CoffeeBeer >> Double Shot Buzz >> Previous Coffee Columns >> Patisserie Valerie

Back Buzz - May 5, 2013

pumping heartPatisserie Valerie, 11 Barkers Pool, Sheffield, South Yorkshire

In the midst of a very hectic stressful week involving overwork, elderly mothers' accidents, and preparing for a trip to America, I somehow was blessed with a couple of hours to kill one Thursday morning. As I've always been curious about Patisserie Valerie I decided to finally stop in and see what their coffee is like.

The cafe is inviting enough, roomy and bright with dark red and dark wood tables and chairs and a nice almost art-deco look to the glass front. I found myself a small table over on the side where I could get a good view around the place. As I had been out for awhile I had a quick visit to the Ladies' Toilets, and it's nearly as posh as the Ladies' in a Business Class lounge I once visited. My mother would be over the moon in there.

My double macchiato was served in a rather large tulip-shaped cup. There was a nice simply-shaped rosetta resting on the surface that looked at first like an abstract tree but quickly spread out into a mushroom cloud. Or perhaps that was just a suggestive reconstruction of my overstressed mind. The coffee was quite pleasant, although it was a bit weak for a double. I couldn't tell if it was because it had been extracted with too much water or if it was a case of too much milk. But it tasted really nice so I didn't mind too much, and it was served with a demitasse spoon and a large bowl full of Illy sugar packets. One could mix themselves an extremely saccharine coffee pudding if they so wished.

Established in 1926, Patisserie Valerie is a cafe chain, with other cafes located all over England and Scotland. The first cafe was opened in Soho by a Belgian woman, Madam Valerie, who wanted to open a Continental patisserie in England. The Sheffield cafe serves nice-looking breakfasts and lunches and they specialize in cakes.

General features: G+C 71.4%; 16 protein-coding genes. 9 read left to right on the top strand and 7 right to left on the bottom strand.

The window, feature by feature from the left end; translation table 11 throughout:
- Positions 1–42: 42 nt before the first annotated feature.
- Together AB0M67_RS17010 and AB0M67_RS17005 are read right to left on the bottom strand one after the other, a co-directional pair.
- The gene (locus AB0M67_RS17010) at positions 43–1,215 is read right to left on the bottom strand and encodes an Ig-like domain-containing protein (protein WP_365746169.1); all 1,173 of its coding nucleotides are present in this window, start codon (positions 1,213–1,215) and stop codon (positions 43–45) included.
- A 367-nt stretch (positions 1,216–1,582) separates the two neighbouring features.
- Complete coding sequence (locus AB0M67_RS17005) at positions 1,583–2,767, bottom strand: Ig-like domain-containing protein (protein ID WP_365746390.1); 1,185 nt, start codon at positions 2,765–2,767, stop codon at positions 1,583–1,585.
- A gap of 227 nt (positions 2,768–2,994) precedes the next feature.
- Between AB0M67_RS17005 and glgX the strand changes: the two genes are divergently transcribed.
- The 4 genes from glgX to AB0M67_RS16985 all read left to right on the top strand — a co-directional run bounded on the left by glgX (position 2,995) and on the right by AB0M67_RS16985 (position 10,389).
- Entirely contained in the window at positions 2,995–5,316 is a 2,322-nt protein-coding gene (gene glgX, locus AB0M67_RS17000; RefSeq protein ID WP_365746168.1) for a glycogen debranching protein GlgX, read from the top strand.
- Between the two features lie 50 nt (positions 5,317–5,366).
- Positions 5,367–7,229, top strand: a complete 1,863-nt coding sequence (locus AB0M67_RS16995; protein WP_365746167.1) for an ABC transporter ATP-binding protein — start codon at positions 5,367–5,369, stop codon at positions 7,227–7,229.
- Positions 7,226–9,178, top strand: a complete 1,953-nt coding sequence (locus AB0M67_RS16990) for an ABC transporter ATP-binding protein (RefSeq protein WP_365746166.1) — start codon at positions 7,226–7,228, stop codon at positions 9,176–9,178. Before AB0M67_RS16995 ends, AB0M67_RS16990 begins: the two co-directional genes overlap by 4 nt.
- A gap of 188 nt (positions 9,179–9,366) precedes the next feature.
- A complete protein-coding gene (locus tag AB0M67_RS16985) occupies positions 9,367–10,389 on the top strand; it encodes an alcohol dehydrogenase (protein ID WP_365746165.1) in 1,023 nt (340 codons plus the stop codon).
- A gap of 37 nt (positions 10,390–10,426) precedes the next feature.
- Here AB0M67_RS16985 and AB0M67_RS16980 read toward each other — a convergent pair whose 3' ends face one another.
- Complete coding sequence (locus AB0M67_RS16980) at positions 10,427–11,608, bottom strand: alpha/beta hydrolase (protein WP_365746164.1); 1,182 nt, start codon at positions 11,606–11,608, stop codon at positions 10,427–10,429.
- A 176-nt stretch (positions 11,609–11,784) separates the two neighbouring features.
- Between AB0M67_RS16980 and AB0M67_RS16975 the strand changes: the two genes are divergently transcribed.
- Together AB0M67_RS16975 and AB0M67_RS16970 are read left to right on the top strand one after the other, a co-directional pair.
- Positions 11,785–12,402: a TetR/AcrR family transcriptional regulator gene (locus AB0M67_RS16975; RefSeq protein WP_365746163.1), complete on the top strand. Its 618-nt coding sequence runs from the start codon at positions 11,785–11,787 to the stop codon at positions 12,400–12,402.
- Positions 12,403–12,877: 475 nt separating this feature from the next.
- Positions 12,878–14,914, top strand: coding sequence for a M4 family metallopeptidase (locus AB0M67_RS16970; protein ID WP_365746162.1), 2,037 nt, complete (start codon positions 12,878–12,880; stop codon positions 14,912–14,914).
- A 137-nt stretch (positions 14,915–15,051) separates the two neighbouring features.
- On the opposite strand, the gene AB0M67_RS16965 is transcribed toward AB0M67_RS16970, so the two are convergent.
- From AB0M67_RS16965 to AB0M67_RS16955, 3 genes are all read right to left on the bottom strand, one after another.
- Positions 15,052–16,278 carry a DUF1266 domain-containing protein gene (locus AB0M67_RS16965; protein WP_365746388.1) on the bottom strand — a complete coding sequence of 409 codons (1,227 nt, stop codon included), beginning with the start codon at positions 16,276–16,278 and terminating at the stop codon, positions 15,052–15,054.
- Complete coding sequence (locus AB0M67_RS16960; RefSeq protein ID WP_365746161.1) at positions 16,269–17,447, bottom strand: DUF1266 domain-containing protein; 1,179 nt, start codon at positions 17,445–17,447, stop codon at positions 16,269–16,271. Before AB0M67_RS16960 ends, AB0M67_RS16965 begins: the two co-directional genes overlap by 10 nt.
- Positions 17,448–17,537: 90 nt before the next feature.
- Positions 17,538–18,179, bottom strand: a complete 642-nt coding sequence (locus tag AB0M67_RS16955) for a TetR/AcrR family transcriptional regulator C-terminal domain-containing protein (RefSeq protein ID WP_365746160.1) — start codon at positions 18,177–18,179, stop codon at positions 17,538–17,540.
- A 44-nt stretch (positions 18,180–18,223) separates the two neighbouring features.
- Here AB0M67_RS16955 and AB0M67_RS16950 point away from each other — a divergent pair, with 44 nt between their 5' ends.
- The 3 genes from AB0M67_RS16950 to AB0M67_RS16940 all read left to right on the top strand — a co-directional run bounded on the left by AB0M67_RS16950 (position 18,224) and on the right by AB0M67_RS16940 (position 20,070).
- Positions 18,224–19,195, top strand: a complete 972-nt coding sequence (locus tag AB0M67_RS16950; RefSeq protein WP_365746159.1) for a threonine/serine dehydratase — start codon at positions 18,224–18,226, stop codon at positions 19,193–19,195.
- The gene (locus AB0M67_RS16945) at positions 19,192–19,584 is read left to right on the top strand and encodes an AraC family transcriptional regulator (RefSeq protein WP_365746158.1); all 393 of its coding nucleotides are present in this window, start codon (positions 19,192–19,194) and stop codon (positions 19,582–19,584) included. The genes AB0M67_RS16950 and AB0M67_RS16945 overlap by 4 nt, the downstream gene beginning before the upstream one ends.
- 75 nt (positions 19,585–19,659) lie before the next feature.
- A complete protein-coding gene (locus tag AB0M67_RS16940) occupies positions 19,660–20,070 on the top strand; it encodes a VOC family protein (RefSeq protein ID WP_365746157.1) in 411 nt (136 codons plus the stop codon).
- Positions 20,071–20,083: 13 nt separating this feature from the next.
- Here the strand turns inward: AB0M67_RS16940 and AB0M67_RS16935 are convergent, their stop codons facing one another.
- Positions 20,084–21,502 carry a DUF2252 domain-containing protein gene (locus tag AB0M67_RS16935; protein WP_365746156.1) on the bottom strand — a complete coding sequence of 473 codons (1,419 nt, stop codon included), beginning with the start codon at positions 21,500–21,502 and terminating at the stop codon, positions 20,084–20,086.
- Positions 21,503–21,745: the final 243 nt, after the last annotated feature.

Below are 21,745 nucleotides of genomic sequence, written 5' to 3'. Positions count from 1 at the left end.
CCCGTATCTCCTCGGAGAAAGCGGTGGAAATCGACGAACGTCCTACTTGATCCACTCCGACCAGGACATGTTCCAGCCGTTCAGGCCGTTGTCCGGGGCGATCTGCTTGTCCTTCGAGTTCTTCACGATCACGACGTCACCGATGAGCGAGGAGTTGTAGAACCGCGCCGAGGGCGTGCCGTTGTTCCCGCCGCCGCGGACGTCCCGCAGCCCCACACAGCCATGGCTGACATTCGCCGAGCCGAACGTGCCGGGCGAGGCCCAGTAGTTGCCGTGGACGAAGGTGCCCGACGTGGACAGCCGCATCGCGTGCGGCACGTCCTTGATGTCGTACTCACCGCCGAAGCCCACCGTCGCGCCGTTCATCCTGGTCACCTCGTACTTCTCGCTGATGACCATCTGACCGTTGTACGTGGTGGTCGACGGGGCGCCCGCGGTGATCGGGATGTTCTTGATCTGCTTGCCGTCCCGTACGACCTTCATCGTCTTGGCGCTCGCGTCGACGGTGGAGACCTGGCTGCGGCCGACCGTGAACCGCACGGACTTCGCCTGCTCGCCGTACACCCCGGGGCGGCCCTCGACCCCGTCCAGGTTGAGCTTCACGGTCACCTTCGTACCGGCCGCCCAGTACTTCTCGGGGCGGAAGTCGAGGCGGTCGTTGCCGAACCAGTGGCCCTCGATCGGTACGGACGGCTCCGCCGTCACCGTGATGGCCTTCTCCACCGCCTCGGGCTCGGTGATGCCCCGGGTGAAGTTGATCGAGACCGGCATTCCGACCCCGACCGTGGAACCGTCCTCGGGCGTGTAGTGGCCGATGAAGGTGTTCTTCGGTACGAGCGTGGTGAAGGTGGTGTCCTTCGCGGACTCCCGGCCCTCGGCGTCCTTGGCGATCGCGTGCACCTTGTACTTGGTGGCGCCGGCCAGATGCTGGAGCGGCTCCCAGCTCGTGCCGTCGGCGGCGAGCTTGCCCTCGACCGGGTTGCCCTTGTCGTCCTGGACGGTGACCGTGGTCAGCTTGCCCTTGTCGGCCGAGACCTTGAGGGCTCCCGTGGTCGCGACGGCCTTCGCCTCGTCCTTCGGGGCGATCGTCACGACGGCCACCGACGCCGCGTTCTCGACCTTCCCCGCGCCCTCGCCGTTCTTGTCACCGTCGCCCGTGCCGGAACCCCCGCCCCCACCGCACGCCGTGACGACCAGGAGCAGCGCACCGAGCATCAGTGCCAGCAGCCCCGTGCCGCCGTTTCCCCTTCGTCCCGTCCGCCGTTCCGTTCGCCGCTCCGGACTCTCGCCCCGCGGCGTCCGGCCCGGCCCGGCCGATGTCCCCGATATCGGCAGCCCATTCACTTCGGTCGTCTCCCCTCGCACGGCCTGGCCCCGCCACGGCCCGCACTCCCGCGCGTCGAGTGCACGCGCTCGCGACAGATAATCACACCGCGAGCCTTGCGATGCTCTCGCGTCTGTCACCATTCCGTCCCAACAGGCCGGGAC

As I sat drinking my milky macchiato I tried to picture Madam Valerie. I couldn't help thinking of Amy Winehouse and the Zutons. But then music has been filling my head for quite some time, and perhaps "Valerie" will finally push out "New York, New York" which has been haunting me for the past couple of weeks. And no, I'm not going to New York -- I'm going to California. that "California, Here I Come" entering my head? I must head it off at the pass: "Why don't you come and see me, Valerie..."

I'm afraid I was a bit bowled over when I paid my bill of £2.80, which is nearly twice as much as what I usually pay for a double macchiato. For this reason I doubt that I'll be going back for a coffee. But I might just try a meal sometime.

Speaking of stress and insanity reminds me of a recent conversation with my Bay Area friend about cheese:

I love the designs of your Bizzarrea birthday badges. And I'm pleased with my full arsenal of Bizzarrea earrings. I'll have to keep some of them with me in the pouch of my fanny pack whenever I'm out at pubs. I never know when I might encounter a suitable recipient for a pair. Lately I've become aware as I sit at my computer that the cheese on the "paparazzi" pair has been watching me. Is that a form of tyrophobia? It's all right -- you can always trust an Emmental. It's the Leerdammer you need to be wary of. Cheshire is a very friendly cheese, although a bit flaky. Wensleydale cheeses are known for their dry wit. Fontina is very affectionate, although stay away from Gruyere if you aren't looking for an attachment. Rustic Camemberts can sometimes have a problem with body odour. Haloumi is the most tolerant cheese: you can grill it, fry it, bake it, barbecue it, flay it, or lay it out bare, and it will still strive to please.

If I were Tom Lehrer I would be inspired to write a song... Even before you mentioned Tom Lehrer I heard you singing these words. I think we need to pull our old novelty band back together to record it.